[Listen up America; WE need MORE of this!]
5) What are some of your own favorite math reads that you'd recommend to other math fans (books or blogs or anything else)?
I have a whole shelf of maths books (and hardly enough time to read them) - although some of my favourite writers are Ian Stewart, Alex Bellos, Simon Singh (whose books I’ve read since I was a kid) and Richard Elwes -- I also like Jordan Ellenberg’s latest book, and I should probably mention Matt Parker’s book which is excellent (although I did help with some of his proof-reading and fact-checking, and I get mentioned in the acknowledgements, so that sort of doesn’t count).
6) As a female in a still male-dominated field, did you meet any major barriers along your pathway to mathematics? From your experience, do you have any 'words-of-wisdom' or recommendations for other females starting out on a mathematics journey?
I don’t think I’ve ever felt like being female has been a disadvantage, although I do wonder if anything would have been different if I were male -- I sometimes found myself questioning whether I was good enough to be doing maths research, in a way that I rarely saw my male colleagues openly doing, although in private conversations it turns out everyone thinks that at least some of the time. I understand that ‘impostor syndrome’ is an issue that’s known to disproportionately affect females, and I imagine it stems partly from the way women and men are taught is the correct way to behave -- to be polite and modest, or to be manly and self-confident, both of which can be harmful if taken too seriously. I volunteer with a local group in Manchester, called Manchester Girl Geeks, and we try to provide an environment for people who want to be geeky and play with maths and computers, especially if they feel less free to do that because they’re female (we’ve had attendees who go to all-girls schools which don’t offer computer science as a subject option, and helped them find external tutors and friends to share their hobby with). It’s definitely better now than it’s been in the past, but there’s still a way to go before everyone stops seeing maths, and computer science especially, as being ‘for boys’. I’d say that since I don’t have much direct experience of being disadvantaged by my gender (I have been lucky to have parents who encouraged me whatever I wanted to do, and an older brother into computers as a major role model), I don’t have any particularly good advice for women who want to go into it other than to follow what you love and don’t let anyone sway you from it if it’s what you want to do. And, enjoy the shorter queues for the bathroom in your department :)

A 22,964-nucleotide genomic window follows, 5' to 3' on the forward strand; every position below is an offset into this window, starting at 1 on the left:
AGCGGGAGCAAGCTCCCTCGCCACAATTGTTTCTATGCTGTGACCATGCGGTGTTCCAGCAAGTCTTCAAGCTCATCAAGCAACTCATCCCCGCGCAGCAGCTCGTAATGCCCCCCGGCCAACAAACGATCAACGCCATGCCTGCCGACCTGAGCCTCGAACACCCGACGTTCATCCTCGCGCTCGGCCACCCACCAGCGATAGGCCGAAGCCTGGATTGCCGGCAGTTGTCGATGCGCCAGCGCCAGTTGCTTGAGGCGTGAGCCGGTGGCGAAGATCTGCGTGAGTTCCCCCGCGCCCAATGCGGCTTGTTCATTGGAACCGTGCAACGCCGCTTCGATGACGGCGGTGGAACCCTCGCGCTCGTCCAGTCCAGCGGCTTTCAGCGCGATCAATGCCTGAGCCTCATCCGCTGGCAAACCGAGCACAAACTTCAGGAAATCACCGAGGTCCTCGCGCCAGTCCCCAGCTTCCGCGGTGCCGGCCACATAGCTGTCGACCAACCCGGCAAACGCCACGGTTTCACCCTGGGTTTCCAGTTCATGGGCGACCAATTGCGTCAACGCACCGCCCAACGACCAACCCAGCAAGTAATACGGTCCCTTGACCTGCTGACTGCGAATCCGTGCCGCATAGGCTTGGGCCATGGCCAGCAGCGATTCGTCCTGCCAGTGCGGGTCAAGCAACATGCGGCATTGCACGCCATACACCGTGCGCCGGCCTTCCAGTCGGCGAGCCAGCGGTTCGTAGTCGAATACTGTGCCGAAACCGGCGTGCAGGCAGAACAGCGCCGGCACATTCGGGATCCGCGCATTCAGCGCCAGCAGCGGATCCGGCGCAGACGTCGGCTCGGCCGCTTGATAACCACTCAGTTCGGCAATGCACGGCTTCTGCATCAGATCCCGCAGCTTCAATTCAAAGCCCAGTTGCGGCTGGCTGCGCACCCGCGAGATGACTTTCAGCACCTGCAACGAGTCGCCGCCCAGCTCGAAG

7) Your popular "Aperiodical" blog has been around for awhile now, covering a very wide range of topics, and always seems a fun group of folks to work with. Are there any 'behind-the-scenes' stories from putting out such a blog over several years that readers might find funny or entertaining?
It’s great working with other bloggers, as it really takes the pressure off you for feeling like you need to constantly be producing content; it also means we can proof-read and check each other’s work. I’m grateful to Christian for being a massive pedant and correcting all our typesetting gaffes, and to Peter for always being keen to have well-sourced facts and driving that. I’m not sure what my main contribution is -- maybe it’s ideas, since I am such a magpie for fun interesting bits of maths, but we all bring things along that we want to write about, and then it’s a toss-up as to who has enough free time to make it happen. We’ve done some pieces that we’ve all worked on together, and plenty of individual stuff, but it always really feels like a collaboration and I’m glad people enjoy it. Since we recently set up a Slack channel to keep in closer touch (previously we had increasingly irregular Skype chats, but we’re all doing this in our spare time and as we’re all busier it’s more difficult to find time when we’re all free, so Slack works well), there’s often times when we all come in at the same time to say ‘did you see this news’, so we’re all keeping an eye out and hopefully keeping on top of the latest maths gossip. We also encourage each other to write our own feature pieces, plus I keep a regular Puzzlebomb schedule, and supervise the Carnival of Maths there, so there’s always something going on.
8) Anything else you'd want to pass along to a captive audience of math enthusiasts?
If you enjoy it, keep doing it, and share it with others -- show someone else your favourite maths trick/puzzle/joke/theorem, and spread the love!
Thanks Katie for fleshing out who you are a bit more for all of us, and for contributing so much to the online world of our favorite (or, as you say, favourite) subject!
If by some slim chance you're a reader unfamiliar with Dr. Steckles' work be sure to check out several of the above links.